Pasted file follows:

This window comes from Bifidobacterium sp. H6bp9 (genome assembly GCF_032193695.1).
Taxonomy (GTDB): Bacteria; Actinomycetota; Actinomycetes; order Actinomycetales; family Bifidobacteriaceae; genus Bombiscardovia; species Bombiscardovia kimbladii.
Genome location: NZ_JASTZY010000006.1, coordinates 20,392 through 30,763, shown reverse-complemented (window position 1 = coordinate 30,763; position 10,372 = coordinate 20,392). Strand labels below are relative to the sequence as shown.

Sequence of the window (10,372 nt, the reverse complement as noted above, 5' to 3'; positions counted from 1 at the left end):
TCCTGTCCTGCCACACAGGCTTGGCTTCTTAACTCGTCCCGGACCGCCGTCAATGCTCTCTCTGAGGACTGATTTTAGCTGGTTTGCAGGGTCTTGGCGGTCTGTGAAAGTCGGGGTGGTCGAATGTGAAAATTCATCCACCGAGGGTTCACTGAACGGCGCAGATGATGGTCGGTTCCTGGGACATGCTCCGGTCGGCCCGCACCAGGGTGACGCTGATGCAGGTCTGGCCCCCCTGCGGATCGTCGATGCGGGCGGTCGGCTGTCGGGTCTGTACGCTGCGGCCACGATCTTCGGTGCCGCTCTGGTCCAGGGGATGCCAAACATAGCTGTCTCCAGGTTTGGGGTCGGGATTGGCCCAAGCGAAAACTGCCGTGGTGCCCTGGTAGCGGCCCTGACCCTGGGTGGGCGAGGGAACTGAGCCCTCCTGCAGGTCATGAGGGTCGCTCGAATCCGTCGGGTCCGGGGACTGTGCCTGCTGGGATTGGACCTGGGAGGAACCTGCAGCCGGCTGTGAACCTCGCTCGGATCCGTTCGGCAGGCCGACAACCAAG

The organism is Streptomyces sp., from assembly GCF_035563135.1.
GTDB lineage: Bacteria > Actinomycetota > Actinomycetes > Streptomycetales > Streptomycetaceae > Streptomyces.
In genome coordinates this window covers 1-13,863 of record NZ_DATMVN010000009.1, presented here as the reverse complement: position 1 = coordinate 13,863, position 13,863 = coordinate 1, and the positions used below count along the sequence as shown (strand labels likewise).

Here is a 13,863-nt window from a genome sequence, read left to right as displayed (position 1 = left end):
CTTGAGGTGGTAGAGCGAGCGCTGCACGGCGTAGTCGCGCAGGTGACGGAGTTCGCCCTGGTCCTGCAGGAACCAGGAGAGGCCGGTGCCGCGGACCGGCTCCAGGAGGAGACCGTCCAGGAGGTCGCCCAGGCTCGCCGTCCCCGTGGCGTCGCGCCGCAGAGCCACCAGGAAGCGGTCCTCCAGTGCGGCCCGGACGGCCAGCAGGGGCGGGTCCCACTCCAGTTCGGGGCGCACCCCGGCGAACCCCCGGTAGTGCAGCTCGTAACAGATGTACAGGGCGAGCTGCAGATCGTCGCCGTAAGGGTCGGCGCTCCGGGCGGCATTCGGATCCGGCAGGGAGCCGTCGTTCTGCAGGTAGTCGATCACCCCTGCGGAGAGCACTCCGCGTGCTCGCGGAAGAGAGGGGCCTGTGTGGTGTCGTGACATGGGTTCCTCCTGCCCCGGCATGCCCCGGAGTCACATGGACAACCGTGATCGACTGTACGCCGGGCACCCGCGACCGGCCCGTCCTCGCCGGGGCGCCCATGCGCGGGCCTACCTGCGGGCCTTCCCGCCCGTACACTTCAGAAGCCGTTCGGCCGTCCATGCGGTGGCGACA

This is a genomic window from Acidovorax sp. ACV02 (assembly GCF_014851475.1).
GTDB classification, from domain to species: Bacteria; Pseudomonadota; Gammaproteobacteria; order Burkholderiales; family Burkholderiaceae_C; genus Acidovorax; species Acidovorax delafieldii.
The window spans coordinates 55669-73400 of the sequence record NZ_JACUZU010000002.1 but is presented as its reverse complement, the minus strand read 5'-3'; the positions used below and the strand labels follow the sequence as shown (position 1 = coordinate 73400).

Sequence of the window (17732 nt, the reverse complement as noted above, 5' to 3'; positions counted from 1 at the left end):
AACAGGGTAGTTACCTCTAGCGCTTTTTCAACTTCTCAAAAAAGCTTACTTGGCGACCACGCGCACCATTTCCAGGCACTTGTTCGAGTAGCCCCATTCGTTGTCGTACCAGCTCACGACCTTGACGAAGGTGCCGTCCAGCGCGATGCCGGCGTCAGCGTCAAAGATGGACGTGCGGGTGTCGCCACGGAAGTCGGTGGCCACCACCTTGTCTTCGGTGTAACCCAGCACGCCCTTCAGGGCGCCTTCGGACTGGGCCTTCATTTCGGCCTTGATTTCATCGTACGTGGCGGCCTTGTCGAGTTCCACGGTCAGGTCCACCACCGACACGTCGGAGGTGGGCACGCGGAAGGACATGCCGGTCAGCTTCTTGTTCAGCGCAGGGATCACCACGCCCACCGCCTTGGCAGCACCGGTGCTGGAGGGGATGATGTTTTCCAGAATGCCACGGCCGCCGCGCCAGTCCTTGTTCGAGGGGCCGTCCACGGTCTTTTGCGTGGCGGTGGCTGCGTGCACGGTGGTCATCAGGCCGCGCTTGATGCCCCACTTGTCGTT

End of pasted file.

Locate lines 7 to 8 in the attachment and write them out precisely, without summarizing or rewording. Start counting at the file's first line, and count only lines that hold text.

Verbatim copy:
GTDB lineage: Bacteria > Actinomycetota > Actinomycetes > Streptomycetales > Streptomycetaceae > Streptomyces.
In genome coordinates this window covers 1-13,863 of record NZ_DATMVN010000009.1, presented here as the reverse complement: position 1 = coordinate 13,863, position 13,863 = coordinate 1, and the positions used below count along the sequence as shown (strand labels likewise).